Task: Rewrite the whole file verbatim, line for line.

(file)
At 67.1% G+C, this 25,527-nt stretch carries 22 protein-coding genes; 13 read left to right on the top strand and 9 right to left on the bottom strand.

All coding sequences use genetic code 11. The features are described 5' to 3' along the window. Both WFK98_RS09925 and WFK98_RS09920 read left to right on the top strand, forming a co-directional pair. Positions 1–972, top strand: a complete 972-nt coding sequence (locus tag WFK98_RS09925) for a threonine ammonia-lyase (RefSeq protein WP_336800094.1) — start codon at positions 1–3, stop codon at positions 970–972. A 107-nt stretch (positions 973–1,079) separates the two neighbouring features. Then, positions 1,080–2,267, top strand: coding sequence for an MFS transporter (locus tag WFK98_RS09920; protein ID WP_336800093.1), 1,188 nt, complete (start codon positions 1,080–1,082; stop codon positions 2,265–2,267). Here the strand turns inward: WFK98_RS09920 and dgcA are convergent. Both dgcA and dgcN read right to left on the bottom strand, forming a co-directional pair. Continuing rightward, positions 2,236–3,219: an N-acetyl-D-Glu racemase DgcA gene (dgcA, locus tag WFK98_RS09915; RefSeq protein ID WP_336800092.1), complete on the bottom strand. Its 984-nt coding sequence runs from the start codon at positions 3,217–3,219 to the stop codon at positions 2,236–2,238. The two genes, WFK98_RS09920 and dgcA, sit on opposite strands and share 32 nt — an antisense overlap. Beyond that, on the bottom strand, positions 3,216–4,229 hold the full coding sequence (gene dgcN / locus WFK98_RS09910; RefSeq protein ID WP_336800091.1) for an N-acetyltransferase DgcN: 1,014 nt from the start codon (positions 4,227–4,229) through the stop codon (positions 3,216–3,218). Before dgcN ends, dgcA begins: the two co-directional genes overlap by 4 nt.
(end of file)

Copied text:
At 67.1% G+C, this 25,527-nt stretch carries 22 protein-coding genes; 13 read left to right on the top strand and 9 right to left on the bottom strand.

All coding sequences use genetic code 11. The features are described 5' to 3' along the window. Both WFK98_RS09925 and WFK98_RS09920 read left to right on the top strand, forming a co-directional pair. Positions 1–972, top strand: a complete 972-nt coding sequence (locus tag WFK98_RS09925) for a threonine ammonia-lyase (RefSeq protein WP_336800094.1) — start codon at positions 1–3, stop codon at positions 970–972. A 107-nt stretch (positions 973–1,079) separates the two neighbouring features. Then, positions 1,080–2,267, top strand: coding sequence for an MFS transporter (locus tag WFK98_RS09920; protein ID WP_336800093.1), 1,188 nt, complete (start codon positions 1,080–1,082; stop codon positions 2,265–2,267). Here the strand turns inward: WFK98_RS09920 and dgcA are convergent. Both dgcA and dgcN read right to left on the bottom strand, forming a co-directional pair. Continuing rightward, positions 2,236–3,219: an N-acetyl-D-Glu racemase DgcA gene (dgcA, locus tag WFK98_RS09915; RefSeq protein ID WP_336800092.1), complete on the bottom strand. Its 984-nt coding sequence runs from the start codon at positions 3,217–3,219 to the stop codon at positions 2,236–2,238. The two genes, WFK98_RS09920 and dgcA, sit on opposite strands and share 32 nt — an antisense overlap. Beyond that, on the bottom strand, positions 3,216–4,229 hold the full coding sequence (gene dgcN / locus WFK98_RS09910; RefSeq protein ID WP_336800091.1) for an N-acetyltransferase DgcN: 1,014 nt from the start codon (positions 4,227–4,229) through the stop codon (positions 3,216–3,218). Before dgcN ends, dgcA begins: the two co-directional genes overlap by 4 nt.